Don't judge on appearances

Black Road South in Searsport. The Searsport chief of police came to my home to inform me he had three complaints about my sitting in a car on Black Road. He said it was “strange and you are making people nervous.” Well, every town has its peculiar characters, and I guess now I’m one.

If my beard were a longer white, then my 68-year-old, 5-foot, 3-inch chubby frame would look more like Santa than Jack the Ripper. Perceptions, as with first impressions, form our initial reactions, and apparently I resemble the dirty old man more than the jolly fat guy.

So why am I sitting on your road? I could say, its being a town road, I have every right to do so. While, true, that explains nothing and immediately produces an adversarial response. The fact is, people enjoy having a spot where one can sit in the sun, read the newspaper or book, see an occasional deer, hear no traffic, put the seat back, listen to an audio book, or just relax, leaving life behind, if only for a short time. And being very close to my home explains only part of my “strange” behavior.

Once I would toss on a backpack, hiking the proverbial hill and dale for days on end. I climbed trees as an arborist and spent hundreds of hours in the woods for timber stand improvement and wildlife habitat development. But as a result of all that, I can no longer walk. A stroll in the woods now would result in my crawling out or becoming kibble for the woodland critters.

So now my little car does the walking.

Sitting at the town wharf or Sears Island causeway is OK, but sometimes I just want to be surrounded by trees in a place I feel secure in closing my eyes for a doze in the sun. We all have false perceptions. Perhaps that is part of our problem in today’s world.

So if you see me about town, oddly sitting somewhere, I promise there are no meat cleavers in my back seat and it's been years since I’ve eaten small children. Stop and say hi. Who knows, maybe we might be surprised, and just possibly, make a few new friendships.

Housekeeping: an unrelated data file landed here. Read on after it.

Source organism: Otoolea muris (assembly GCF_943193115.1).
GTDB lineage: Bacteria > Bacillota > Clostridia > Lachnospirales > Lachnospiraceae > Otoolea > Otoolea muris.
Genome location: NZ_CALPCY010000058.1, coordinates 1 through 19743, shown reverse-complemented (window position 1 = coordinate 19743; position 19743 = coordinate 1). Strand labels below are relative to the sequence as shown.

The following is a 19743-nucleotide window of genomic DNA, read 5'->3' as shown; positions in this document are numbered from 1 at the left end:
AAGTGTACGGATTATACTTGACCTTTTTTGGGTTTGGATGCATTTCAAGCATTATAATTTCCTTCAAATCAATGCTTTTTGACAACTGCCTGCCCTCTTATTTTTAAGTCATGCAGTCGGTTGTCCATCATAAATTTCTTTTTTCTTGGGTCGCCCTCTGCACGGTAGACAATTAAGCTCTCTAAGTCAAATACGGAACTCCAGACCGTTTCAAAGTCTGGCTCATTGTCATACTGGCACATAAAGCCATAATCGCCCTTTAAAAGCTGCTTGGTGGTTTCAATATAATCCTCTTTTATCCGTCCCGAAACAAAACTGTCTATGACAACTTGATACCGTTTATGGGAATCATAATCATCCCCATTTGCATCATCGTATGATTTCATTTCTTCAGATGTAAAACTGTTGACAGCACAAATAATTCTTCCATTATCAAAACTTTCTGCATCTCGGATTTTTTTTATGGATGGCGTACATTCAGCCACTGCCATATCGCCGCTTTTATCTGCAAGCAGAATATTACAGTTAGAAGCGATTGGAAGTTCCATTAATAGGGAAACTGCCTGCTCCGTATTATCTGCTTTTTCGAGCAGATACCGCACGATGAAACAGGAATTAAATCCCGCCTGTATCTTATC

Michael Vallier


Belfast Dump, Two days after Christmas

No mean-eyed junkyard dogs here. Just the happiest

dump keepers in the world, golden retrievers

greeting you eagerly

as you pull in with a carload of trash,

asking cheerfully

if you need help with that,

looking you in the eye

as they hand over the yellow “paid” stickers,

and if you don’t have your wallet, no problem,

they’ll catch you later. Especially today,

two days after the trashiest holiday of the year,

with plates of cookies from satisfied customers

and job security: mountains of cardboard boxes backed up

all the way to the chute door, the compacter uncompacted,

a steady stream of Santa-delivered unrecycleables.

These folks know the true meaning of abundant joy —

sort, toss, smile, say “yes” to everything,

pick out one or two treasures for later.

Linda Buckmaster


Editor's note: Linda Buckmaster was Belfast's poet laureate, 2009-2011.

Just save time and trouble

I have a suggestion for the state Department of Environmental Protection and the Belfast Planning Board.

Next time a big multinational corporation like Nordic Aquafarms wants to spew 7.7 million gallons of effluent a day into Belfast Bay, and threaten our water supply by devouring 630,000,000 gallons of water a year from our aquifer and watershed, and threaten Belfast Bay fisheries and tourism by dredging up settled industrial mercury, and destroy a hiking trail and dozens of acres of mature forest, wetlands and wildlife habitat — all for the benefit of distant executives, stockholders and upscale consumers — why not just roll out the red carpet and rubber-stamp the project on day one and save everyone the time, trouble and expense of your farcical permitting circus?

Lawrence Reichard